Scientific article

Passive skin penetration enhancement and its quantification in vitro

Published inEuropean journal of pharmaceutics and biopharmaceutics, vol. 52, no. 2, p. 103-112
Publication date2001

The poor penetration of drugs into the skin (and, partially, the permeation across the stratum corneum) often limits the efficacy of topical formulations. Basically, skin penetration can be enhanced by the following strategies: (i) increasing drug diffusivity in the skin; (ii) increasing drug solubility in the skin, and/or (iii) increasing the degree of saturation of the drug in the formulation. In this article, we review the literature with respect to: (i) chemical penetration enhancers, which have been shown to influence the diffusivity and/or solubility of the drug in the skin and (ii) supersaturated formulations, in which the degree of saturation of the drug is increased compared to conventional formulations. In addition, three different in vitro methods, specifically, classic diffusion cell studies, attenuated total-reflectance-Fourier transform infrared spectroscopy, and tape stripping in conjunction with an appropriate analytical technique, are considered, emphasizing their application to obtain quantitative values for skin transport parameters and to separate the kinetic or thermodynamic effects of an enhancement strategy.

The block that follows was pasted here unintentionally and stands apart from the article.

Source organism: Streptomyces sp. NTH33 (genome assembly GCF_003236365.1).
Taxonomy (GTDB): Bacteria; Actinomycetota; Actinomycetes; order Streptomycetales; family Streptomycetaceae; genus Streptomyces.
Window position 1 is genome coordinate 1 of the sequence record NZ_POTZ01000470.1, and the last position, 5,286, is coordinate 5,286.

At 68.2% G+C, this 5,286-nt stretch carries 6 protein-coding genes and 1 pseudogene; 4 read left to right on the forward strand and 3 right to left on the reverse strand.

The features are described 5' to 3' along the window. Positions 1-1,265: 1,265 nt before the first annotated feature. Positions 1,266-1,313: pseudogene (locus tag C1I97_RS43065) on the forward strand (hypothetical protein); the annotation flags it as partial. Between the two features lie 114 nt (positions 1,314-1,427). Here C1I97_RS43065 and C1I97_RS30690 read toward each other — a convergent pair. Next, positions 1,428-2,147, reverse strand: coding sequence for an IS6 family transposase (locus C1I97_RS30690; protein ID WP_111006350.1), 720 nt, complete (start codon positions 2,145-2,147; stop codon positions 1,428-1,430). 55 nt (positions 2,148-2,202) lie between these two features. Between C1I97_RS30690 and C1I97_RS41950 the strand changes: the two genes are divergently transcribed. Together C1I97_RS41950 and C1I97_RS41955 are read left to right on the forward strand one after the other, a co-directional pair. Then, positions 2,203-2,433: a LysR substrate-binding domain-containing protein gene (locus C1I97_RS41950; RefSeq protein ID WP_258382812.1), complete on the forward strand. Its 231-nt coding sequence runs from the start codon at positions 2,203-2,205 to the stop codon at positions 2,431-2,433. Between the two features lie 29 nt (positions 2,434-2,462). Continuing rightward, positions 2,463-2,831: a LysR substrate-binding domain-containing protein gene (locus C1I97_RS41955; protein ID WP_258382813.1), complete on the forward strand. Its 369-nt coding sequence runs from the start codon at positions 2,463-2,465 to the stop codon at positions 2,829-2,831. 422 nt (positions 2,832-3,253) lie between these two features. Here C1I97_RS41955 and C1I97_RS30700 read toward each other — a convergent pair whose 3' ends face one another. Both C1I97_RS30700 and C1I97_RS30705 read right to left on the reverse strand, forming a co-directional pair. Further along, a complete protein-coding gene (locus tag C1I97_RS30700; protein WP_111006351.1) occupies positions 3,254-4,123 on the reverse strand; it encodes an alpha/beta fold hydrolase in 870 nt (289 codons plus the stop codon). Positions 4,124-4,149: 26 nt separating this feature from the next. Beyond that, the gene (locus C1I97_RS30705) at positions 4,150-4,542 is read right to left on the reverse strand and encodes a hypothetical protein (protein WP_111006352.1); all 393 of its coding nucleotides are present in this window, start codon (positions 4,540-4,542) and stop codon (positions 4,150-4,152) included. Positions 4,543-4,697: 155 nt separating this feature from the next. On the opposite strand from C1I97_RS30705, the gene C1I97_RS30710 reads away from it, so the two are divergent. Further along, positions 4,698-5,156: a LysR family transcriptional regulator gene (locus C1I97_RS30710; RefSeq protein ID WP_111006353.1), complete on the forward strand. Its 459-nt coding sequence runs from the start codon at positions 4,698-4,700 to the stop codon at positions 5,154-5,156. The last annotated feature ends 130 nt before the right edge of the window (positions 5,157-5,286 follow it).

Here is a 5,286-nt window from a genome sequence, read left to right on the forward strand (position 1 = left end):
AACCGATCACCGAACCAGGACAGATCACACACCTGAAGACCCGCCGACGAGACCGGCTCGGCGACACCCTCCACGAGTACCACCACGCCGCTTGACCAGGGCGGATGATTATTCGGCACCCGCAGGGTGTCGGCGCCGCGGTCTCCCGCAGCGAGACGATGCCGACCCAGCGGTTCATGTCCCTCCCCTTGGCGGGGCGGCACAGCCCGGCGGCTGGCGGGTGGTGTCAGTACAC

• Administration, Cutaneous
  • Animals
  • Azepines/pharmacokinetics
  • Dose-Response Relationship, Drug
  • Drug Carriers/pharmacokinetics
  • Humans
  • Skin/anatomy & histology/drug effects/metabolism
  • Skin Absorption/drug effects/physiology
Citation (ISO format)
MOSER, Katrin et al. Passive skin penetration enhancement and its quantification in vitro. In: European journal of pharmaceutics and biopharmaceutics, 2001, vol. 52, n° 2, p. 103–112. doi: 10.1016/S0939-6411
Main files (1)
Article (Published version)
ISSN of the journal0939-6411

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